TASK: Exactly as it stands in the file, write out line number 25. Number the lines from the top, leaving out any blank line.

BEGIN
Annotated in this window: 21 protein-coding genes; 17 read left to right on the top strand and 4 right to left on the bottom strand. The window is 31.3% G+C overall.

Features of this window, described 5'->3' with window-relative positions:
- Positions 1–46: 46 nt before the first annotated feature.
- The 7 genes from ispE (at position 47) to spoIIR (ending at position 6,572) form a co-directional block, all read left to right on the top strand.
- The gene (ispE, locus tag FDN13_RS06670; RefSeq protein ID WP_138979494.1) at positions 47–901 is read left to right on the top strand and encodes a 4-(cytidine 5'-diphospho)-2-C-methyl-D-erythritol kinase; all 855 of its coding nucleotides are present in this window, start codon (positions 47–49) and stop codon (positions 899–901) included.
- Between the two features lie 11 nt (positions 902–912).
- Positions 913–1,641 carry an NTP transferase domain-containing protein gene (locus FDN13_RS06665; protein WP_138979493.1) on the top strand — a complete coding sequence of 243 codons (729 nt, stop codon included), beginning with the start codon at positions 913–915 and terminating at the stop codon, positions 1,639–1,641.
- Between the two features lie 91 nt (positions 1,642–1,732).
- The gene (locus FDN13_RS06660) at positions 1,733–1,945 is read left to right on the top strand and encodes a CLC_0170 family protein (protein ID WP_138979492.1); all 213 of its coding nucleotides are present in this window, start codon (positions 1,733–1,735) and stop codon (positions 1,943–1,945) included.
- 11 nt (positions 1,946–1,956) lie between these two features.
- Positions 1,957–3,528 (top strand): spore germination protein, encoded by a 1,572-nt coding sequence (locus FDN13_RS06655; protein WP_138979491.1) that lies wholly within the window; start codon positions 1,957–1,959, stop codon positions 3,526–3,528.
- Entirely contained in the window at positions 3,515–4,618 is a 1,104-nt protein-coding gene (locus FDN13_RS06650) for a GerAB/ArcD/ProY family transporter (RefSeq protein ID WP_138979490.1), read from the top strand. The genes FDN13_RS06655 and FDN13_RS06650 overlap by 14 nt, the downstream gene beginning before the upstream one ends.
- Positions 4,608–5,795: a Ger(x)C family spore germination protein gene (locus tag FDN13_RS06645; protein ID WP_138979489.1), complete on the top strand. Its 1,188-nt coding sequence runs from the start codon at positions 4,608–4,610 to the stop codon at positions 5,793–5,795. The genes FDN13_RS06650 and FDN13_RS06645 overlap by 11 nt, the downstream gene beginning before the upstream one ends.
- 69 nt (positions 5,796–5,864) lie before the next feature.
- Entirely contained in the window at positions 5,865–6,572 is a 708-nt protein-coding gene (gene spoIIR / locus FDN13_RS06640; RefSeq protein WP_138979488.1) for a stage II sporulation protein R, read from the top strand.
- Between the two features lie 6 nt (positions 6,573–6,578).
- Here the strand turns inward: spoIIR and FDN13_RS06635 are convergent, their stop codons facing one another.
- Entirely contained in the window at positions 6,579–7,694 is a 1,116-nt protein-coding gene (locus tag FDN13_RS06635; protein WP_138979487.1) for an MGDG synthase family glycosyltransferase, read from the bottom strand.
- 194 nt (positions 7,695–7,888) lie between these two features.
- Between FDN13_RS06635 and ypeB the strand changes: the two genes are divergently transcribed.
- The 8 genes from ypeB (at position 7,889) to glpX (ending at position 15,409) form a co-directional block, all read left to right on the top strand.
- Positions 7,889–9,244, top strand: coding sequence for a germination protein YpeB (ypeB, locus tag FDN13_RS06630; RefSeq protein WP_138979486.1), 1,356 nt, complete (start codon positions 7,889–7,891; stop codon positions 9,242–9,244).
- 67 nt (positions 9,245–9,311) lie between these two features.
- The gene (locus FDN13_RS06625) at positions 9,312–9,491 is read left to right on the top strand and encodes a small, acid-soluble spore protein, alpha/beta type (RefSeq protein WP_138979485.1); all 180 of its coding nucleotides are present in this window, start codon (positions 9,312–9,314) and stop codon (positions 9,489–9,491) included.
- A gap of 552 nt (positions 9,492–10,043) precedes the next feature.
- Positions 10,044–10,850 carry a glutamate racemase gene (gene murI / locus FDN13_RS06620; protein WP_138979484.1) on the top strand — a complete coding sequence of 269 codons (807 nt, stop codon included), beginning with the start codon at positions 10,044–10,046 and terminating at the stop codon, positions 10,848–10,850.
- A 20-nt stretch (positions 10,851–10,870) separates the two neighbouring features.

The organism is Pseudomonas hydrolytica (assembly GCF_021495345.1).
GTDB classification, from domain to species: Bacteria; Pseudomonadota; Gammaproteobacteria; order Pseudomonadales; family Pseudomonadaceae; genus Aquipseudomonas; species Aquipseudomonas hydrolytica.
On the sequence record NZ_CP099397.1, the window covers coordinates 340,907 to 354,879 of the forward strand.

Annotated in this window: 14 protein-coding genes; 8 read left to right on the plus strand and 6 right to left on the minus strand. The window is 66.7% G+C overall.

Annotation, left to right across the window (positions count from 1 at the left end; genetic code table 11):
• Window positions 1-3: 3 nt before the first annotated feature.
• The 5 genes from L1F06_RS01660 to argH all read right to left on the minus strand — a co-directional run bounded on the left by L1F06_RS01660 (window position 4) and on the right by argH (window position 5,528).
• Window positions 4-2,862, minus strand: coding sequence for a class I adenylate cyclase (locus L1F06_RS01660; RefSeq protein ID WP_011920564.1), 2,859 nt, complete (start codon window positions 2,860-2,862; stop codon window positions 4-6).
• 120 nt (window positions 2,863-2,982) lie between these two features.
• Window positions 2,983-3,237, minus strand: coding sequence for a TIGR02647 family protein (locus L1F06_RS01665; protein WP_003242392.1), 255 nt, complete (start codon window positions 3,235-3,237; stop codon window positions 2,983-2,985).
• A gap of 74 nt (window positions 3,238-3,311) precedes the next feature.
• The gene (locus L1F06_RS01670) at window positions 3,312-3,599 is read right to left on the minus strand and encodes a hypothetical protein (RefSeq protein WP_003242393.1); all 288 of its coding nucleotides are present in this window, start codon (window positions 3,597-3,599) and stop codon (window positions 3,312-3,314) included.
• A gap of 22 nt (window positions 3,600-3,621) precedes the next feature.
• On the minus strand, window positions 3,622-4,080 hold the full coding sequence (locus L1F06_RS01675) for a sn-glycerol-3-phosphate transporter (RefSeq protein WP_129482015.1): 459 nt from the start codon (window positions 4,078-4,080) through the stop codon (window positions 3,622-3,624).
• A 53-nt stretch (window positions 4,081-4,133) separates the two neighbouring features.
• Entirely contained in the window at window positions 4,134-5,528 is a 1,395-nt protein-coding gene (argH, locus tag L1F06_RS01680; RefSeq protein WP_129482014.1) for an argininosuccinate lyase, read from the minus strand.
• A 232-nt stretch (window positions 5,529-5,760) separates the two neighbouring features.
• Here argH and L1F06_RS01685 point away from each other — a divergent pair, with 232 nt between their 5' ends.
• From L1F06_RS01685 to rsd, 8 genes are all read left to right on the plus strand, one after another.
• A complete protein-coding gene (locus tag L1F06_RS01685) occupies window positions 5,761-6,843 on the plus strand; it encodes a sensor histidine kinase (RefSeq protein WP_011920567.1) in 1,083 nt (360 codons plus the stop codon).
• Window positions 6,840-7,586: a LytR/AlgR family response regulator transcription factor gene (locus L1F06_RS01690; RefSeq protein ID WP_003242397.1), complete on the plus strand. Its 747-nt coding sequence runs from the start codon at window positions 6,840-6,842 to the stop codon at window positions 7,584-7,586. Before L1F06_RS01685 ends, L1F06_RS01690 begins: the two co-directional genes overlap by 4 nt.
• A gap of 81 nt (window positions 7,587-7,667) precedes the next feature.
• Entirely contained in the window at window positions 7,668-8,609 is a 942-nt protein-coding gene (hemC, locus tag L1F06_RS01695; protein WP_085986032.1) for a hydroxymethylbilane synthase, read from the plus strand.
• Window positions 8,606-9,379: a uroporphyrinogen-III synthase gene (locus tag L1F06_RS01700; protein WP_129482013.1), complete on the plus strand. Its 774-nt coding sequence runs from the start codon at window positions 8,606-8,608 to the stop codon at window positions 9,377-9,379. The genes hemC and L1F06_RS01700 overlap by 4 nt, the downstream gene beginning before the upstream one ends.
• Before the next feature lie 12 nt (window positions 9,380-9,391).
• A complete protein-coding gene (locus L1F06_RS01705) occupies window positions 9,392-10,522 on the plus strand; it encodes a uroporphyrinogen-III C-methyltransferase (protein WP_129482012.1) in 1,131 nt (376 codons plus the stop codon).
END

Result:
- A gap of 552 nt (positions 9,492–10,043) precedes the next feature.